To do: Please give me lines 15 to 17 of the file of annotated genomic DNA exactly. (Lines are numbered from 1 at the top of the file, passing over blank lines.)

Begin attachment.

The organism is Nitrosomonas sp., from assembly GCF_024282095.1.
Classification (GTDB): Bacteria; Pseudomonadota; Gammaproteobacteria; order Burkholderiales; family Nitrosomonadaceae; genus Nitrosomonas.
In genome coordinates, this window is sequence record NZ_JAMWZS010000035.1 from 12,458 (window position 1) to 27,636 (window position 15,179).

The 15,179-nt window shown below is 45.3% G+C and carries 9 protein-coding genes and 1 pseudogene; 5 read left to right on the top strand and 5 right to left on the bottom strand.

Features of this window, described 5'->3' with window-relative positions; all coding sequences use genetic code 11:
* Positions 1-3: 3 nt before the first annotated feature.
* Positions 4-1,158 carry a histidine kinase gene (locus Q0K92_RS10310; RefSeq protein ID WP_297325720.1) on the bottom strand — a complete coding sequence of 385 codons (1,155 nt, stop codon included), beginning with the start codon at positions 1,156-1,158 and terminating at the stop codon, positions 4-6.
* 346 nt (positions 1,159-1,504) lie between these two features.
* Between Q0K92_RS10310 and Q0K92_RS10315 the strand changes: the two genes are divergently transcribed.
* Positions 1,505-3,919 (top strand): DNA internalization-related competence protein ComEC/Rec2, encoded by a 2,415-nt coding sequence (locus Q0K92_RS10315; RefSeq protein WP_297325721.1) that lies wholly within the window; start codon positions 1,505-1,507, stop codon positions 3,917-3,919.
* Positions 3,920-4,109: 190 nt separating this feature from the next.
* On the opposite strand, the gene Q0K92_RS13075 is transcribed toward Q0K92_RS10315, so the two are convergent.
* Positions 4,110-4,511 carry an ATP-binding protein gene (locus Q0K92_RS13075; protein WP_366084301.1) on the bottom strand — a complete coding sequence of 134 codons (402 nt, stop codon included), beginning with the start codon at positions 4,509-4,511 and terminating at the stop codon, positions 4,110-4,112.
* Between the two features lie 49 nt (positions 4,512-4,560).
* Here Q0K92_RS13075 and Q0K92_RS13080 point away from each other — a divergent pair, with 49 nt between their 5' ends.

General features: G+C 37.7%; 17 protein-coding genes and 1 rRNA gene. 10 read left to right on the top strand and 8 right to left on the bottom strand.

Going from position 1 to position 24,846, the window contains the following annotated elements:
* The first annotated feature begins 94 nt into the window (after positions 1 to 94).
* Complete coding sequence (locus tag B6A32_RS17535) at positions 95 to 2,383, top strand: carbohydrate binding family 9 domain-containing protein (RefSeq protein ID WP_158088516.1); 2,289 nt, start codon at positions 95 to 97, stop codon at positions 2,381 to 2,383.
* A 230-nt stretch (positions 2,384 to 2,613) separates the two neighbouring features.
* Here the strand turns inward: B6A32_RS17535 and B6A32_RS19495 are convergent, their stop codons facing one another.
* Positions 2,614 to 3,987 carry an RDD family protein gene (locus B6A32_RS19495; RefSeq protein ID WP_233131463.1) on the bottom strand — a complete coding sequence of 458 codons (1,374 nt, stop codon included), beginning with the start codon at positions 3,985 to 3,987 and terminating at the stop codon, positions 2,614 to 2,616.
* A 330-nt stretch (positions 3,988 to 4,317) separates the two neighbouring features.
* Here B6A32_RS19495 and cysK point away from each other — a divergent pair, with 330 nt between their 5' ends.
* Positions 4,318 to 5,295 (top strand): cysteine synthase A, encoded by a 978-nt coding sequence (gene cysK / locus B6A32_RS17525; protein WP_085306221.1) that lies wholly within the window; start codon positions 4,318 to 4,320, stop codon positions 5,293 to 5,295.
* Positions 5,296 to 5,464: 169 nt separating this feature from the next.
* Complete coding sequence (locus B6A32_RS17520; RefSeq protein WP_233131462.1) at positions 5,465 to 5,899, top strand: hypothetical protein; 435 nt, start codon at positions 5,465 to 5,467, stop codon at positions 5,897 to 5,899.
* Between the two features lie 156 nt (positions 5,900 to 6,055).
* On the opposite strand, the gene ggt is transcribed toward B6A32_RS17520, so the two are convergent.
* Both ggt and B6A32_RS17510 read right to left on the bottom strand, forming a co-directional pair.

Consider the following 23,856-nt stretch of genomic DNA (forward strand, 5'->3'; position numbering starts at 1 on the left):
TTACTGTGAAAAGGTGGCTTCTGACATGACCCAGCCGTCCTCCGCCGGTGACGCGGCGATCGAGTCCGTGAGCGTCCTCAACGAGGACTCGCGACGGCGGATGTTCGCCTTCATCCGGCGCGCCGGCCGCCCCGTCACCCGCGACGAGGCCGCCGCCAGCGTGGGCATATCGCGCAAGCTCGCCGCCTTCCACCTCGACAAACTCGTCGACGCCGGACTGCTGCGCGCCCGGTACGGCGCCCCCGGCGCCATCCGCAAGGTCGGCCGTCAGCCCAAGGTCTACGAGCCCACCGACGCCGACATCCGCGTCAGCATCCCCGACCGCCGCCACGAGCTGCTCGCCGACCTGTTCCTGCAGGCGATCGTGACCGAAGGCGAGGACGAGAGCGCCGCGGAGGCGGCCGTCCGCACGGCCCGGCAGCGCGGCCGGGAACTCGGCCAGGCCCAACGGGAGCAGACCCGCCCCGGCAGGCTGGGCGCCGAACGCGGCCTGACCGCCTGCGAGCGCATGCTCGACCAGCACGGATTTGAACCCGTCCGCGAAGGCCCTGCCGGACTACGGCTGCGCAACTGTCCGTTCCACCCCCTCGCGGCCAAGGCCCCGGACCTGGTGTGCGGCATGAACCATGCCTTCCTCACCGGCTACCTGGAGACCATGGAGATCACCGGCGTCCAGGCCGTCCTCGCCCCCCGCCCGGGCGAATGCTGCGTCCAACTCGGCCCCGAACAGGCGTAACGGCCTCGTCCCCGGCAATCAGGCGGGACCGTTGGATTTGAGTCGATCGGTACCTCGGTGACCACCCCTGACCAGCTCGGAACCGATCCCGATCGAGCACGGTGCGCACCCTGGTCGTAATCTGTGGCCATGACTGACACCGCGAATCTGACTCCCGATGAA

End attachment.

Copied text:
* Here Q0K92_RS13075 and Q0K92_RS13080 point away from each other — a divergent pair, with 49 nt between their 5' ends.

General features: G+C 37.7%; 17 protein-coding genes and 1 rRNA gene. 10 read left to right on the top strand and 8 right to left on the bottom strand.

Going from position 1 to position 24,846, the window contains the following annotated elements: